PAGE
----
I don’t recall with clarity what the months years ago following Sufi Camp felt like. I think the first weeks were filled with joy and fervor and an innocent certainty that I had accomplished something, arriving forever in a new polished place with myself and God. I felt that this place was permanent, like a PhD in spiritual physics with a plaque I could hang on my wall and a reliable body of wisdom within me. Not only did I know everything worth knowing but I was changed as well and would never again forget happiness and communion with the Divine. Yes, I would never forget! I chanted the names of God and felt quite friendly in a vague sort of way, with the chants’ meanings. I nestled into an unformulated yet unsullied divinity. It wasn’t chanting the Sistine Chapel God, or Zeus, or Jesus with his halo standing in for his father God. As I chanted the Sufi chants—a collective of the Divine’s attributes versus a personification—I felt a vibrant, pristine beneficence, a pantheistic ensconcement incomprehensibly in me, around me, there for me. I may not have so reflectively articulated this, but that was the gist. I went away from Sufi Camp light of heart.
The Gift Over and Over
This morning at Ravenrock, I don’t feel that bumptious. Less naive than before my recent tribulations, I’m not certain of blithe certainties, yet this doesn’t distress me. I know that all will end, we will grow frail, we will die. Knowing this in my body, through and through, changes everything. The sure world is slipping beneath my feet. This mountain today is not for me forever. It is here this morning and I am here with it this morning. These hips are strongly built and snuggly stitched inside my muscles, yet their presence is a reminder to savor my mobility which was nearly lost to me. I know an obeisance to temporality. In many moments throughout the day, the memory of my mother’s radiant smile blossoms then flickers away again and again. I feel the arriving and departing in every breath. In this obeisance, I receive peace. I receive now, as never before. Receiving means being given a gift. It is given to me, this life. This changes how I face into my practice and how I turn toward the remembrances of truly who and what I am—a given creature, a temporal creature, a tiny quick bit of a thing—that can be discovered in any breath. I’m not mired in the losing-ness. I am waking into the absolute miracle of receiving. Of each breath a gift. What a gift! Over and over, abundance, awakening, living. Not gone, but here, again and again.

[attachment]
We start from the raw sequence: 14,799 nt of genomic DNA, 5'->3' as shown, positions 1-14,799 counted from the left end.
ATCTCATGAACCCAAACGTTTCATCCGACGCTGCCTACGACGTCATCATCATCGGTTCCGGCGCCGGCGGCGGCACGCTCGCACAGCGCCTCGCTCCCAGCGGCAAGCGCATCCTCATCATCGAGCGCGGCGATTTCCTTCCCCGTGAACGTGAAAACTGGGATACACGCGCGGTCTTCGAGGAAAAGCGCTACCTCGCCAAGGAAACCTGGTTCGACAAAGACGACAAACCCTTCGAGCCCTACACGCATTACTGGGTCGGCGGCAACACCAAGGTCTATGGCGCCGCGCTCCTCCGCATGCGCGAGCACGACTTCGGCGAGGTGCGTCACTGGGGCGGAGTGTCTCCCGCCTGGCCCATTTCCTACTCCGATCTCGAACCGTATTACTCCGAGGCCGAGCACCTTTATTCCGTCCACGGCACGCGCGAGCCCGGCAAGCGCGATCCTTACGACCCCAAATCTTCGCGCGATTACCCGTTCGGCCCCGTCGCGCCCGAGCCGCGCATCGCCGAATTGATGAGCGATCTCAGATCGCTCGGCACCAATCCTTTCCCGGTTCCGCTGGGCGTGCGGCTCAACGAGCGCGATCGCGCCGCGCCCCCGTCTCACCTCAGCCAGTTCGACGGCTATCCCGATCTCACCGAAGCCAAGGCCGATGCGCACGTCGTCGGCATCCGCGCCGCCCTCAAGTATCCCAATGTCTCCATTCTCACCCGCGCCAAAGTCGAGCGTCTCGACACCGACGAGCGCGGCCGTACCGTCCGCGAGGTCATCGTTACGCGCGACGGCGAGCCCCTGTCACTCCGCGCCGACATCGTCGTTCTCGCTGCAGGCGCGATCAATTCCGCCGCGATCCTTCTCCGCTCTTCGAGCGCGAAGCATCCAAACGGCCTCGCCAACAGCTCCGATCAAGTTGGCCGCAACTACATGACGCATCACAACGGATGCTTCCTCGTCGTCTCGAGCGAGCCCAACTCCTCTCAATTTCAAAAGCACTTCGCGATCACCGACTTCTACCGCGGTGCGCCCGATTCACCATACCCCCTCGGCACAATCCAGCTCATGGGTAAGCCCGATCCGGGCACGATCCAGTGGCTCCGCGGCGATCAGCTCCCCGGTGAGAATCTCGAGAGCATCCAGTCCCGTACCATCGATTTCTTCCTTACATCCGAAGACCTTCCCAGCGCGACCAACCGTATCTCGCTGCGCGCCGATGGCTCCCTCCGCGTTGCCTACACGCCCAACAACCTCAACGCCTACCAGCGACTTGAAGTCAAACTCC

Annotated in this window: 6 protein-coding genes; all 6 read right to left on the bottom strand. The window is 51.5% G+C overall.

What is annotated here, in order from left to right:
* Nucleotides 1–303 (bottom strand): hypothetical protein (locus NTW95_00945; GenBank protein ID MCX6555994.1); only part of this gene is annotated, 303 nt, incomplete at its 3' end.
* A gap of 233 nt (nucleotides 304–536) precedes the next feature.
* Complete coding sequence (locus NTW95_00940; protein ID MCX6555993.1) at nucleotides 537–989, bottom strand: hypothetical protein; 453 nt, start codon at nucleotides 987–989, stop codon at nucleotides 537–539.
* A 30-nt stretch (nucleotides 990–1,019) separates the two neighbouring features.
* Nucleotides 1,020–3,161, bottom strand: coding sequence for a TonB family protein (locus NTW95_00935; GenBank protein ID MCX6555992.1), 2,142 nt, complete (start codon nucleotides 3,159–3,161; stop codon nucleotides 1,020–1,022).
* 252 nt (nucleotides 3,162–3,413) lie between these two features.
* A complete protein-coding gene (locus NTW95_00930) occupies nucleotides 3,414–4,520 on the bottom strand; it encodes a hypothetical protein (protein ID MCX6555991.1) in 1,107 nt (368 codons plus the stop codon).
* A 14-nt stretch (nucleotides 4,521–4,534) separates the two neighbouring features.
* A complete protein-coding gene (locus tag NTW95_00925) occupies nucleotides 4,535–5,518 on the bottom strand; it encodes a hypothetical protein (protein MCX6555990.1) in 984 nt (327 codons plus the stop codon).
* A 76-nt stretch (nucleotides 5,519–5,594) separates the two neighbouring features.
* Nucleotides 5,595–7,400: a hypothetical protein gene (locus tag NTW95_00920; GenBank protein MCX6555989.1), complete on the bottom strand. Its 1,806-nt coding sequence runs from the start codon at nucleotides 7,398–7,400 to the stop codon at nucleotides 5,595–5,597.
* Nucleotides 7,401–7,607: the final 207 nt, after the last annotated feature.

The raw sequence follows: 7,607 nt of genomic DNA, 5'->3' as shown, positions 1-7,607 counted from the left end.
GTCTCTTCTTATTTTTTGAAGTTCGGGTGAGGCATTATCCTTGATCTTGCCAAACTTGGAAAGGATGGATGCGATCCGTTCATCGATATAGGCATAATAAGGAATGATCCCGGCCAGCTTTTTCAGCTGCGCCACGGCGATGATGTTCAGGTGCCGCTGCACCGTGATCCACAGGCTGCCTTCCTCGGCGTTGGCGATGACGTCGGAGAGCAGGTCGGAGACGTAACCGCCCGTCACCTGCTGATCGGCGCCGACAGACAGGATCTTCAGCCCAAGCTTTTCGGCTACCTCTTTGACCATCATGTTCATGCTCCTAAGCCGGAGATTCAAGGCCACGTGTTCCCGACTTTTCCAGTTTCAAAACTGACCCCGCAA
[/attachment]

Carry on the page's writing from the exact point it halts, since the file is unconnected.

Sunset—exquisite and brief. The sun lowers near the horizon and coats the junipers with thick honey. Yesterday evening, in a purpling sky stretched over the canyon, a rainbow arced high from north to south. In the western sky behind where Ric and I stood, misty clouds filled with ochre and coral, turquoise and rose. The entire firmament’s magnificence astonished and silenced us. Moment-by-moment the vision billowed and vibrated and dimmed, slowly swallowed by bluish glow as the sun dropped away. Twilight settled delicately around and between every darkening form until night’s ink swallowed them and cast stars overhead. The having and letting go. I feel this in my days and my moments being struck still and being moved, being crowned and being deposed, seeing and not seeing. The receiving of all existences and phenomena. The gift of Everything and of Nothing.